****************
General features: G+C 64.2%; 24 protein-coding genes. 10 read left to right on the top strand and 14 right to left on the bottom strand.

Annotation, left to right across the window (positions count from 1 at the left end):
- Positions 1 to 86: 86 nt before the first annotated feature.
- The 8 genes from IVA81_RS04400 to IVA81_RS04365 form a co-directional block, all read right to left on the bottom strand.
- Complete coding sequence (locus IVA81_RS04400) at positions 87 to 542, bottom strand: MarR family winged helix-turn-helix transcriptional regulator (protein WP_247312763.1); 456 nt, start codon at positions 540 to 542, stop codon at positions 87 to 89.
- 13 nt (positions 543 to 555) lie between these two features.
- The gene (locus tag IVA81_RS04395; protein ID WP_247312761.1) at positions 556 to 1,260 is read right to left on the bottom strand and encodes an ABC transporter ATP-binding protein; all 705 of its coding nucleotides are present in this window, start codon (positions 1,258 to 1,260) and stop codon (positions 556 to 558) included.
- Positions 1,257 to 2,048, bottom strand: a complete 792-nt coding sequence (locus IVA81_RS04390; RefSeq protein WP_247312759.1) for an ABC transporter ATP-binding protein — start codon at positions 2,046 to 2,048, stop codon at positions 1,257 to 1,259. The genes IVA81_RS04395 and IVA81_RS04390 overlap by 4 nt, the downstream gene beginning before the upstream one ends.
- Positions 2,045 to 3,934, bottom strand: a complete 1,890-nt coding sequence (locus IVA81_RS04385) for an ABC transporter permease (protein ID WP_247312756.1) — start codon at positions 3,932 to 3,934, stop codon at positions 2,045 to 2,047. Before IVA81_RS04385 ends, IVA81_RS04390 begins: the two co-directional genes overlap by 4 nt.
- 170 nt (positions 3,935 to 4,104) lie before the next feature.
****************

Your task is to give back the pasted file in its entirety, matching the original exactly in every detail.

General features: G+C 64.2%; 24 protein-coding genes. 10 read left to right on the top strand and 14 right to left on the bottom strand.

Annotation, left to right across the window (positions count from 1 at the left end):
- Positions 1 to 86: 86 nt before the first annotated feature.
- The 8 genes from IVA81_RS04400 to IVA81_RS04365 form a co-directional block, all read right to left on the bottom strand.
- Complete coding sequence (locus IVA81_RS04400) at positions 87 to 542, bottom strand: MarR family winged helix-turn-helix transcriptional regulator (protein WP_247312763.1); 456 nt, start codon at positions 540 to 542, stop codon at positions 87 to 89.
- 13 nt (positions 543 to 555) lie between these two features.
- The gene (locus tag IVA81_RS04395; protein ID WP_247312761.1) at positions 556 to 1,260 is read right to left on the bottom strand and encodes an ABC transporter ATP-binding protein; all 705 of its coding nucleotides are present in this window, start codon (positions 1,258 to 1,260) and stop codon (positions 556 to 558) included.
- Positions 1,257 to 2,048, bottom strand: a complete 792-nt coding sequence (locus IVA81_RS04390; RefSeq protein WP_247312759.1) for an ABC transporter ATP-binding protein — start codon at positions 2,046 to 2,048, stop codon at positions 1,257 to 1,259. The genes IVA81_RS04395 and IVA81_RS04390 overlap by 4 nt, the downstream gene beginning before the upstream one ends.
- Positions 2,045 to 3,934, bottom strand: a complete 1,890-nt coding sequence (locus IVA81_RS04385) for an ABC transporter permease (protein ID WP_247312756.1) — start codon at positions 3,932 to 3,934, stop codon at positions 2,045 to 2,047. Before IVA81_RS04385 ends, IVA81_RS04390 begins: the two co-directional genes overlap by 4 nt.
- 170 nt (positions 3,935 to 4,104) lie before the next feature.